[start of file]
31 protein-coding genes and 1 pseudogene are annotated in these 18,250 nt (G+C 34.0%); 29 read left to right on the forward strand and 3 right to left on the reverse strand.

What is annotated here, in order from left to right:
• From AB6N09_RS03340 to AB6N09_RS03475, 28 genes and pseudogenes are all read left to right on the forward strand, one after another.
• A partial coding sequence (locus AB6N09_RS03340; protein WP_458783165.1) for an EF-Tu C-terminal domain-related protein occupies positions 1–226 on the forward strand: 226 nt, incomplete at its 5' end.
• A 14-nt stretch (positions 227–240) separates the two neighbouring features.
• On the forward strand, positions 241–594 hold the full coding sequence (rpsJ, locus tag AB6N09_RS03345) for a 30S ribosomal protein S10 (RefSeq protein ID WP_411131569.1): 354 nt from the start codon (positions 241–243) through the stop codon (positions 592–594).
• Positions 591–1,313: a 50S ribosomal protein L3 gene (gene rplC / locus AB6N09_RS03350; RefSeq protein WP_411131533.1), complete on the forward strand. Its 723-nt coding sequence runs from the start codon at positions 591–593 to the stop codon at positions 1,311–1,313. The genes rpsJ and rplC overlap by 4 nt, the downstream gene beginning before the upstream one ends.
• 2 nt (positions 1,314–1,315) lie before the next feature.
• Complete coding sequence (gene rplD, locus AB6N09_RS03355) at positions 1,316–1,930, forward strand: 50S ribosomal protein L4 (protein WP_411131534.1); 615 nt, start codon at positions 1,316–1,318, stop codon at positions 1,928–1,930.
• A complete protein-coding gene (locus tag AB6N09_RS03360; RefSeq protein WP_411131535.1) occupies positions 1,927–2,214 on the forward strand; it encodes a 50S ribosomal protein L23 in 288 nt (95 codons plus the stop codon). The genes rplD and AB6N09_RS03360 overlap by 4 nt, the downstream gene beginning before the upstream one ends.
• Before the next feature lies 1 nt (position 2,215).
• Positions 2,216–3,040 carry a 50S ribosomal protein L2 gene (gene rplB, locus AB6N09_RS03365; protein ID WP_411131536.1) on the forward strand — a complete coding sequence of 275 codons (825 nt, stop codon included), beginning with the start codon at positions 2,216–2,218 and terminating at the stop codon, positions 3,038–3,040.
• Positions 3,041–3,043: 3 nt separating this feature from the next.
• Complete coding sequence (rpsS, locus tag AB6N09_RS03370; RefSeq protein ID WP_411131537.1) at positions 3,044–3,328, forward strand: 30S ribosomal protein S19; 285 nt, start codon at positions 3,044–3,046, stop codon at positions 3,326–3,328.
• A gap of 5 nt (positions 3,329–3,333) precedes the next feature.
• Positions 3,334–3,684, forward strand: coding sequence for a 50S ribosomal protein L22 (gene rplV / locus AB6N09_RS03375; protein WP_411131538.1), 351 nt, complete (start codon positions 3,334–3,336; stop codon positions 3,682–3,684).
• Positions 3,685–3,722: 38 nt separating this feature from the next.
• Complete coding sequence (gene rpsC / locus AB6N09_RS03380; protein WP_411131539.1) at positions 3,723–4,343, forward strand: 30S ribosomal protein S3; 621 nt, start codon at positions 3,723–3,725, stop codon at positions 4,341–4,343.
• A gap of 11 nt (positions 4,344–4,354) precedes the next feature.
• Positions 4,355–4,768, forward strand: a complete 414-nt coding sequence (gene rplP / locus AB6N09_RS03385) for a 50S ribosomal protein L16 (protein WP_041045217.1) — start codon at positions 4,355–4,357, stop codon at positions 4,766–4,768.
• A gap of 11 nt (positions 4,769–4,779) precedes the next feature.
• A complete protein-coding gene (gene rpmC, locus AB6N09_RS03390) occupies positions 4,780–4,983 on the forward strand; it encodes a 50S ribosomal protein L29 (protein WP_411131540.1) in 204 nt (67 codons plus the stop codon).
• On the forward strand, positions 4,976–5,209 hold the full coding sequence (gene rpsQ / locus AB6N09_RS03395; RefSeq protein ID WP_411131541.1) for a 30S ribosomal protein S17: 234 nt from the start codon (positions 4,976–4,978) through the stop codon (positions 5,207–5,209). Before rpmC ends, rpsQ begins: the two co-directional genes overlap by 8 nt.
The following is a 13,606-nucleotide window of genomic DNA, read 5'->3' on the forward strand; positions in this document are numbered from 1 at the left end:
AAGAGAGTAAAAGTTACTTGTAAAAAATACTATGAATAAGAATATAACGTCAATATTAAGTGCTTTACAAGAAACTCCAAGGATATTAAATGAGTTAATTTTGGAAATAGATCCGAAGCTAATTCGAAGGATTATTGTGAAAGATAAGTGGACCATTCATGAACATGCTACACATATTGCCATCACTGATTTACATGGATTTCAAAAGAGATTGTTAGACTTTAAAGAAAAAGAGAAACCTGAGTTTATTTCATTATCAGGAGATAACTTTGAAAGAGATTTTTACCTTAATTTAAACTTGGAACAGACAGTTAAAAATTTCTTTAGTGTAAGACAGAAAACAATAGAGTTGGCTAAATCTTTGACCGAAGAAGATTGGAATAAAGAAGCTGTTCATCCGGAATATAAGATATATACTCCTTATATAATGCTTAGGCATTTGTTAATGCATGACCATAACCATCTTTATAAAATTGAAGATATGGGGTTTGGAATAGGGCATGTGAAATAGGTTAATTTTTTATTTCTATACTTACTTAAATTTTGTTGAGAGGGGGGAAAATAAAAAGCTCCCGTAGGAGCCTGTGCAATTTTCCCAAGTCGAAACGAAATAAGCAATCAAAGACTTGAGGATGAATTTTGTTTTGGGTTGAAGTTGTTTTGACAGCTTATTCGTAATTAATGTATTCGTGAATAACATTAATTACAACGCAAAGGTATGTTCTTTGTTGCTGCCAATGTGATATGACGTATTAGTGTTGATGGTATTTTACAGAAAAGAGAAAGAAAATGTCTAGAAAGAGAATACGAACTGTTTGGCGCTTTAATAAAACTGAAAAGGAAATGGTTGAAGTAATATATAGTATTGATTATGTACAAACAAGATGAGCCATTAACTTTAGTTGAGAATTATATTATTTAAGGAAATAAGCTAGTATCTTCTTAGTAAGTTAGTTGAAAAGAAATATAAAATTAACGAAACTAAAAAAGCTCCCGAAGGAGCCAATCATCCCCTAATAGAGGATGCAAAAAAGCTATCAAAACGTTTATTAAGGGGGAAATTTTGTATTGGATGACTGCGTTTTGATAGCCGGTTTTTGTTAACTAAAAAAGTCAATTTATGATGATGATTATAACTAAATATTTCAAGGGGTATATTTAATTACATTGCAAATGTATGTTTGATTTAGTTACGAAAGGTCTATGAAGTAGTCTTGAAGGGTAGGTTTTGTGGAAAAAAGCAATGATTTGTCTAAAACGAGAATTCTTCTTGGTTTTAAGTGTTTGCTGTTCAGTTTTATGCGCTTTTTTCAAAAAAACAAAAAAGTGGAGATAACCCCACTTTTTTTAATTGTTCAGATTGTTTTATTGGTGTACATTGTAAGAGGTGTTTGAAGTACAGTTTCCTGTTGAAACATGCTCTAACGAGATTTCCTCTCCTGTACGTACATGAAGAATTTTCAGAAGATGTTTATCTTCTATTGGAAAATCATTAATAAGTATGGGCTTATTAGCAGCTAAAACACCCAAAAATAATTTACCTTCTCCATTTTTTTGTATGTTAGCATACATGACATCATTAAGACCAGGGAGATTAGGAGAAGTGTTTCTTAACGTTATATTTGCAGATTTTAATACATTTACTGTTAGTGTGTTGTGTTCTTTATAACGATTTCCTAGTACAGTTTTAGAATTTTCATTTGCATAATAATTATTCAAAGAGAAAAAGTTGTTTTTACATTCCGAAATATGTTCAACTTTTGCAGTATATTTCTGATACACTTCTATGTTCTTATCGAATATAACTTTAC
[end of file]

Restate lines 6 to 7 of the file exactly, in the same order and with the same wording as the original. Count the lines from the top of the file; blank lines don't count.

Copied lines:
• On the forward strand, positions 241–594 hold the full coding sequence (rpsJ, locus tag AB6N09_RS03345) for a 30S ribosomal protein S10 (RefSeq protein ID WP_411131569.1): 354 nt from the start codon (positions 241–243) through the stop codon (positions 592–594).
• Positions 591–1,313: a 50S ribosomal protein L3 gene (gene rplC / locus AB6N09_RS03350; RefSeq protein WP_411131533.1), complete on the forward strand. Its 723-nt coding sequence runs from the start codon at positions 591–593 to the stop codon at positions 1,311–1,313. The genes rpsJ and rplC overlap by 4 nt, the downstream gene beginning before the upstream one ends.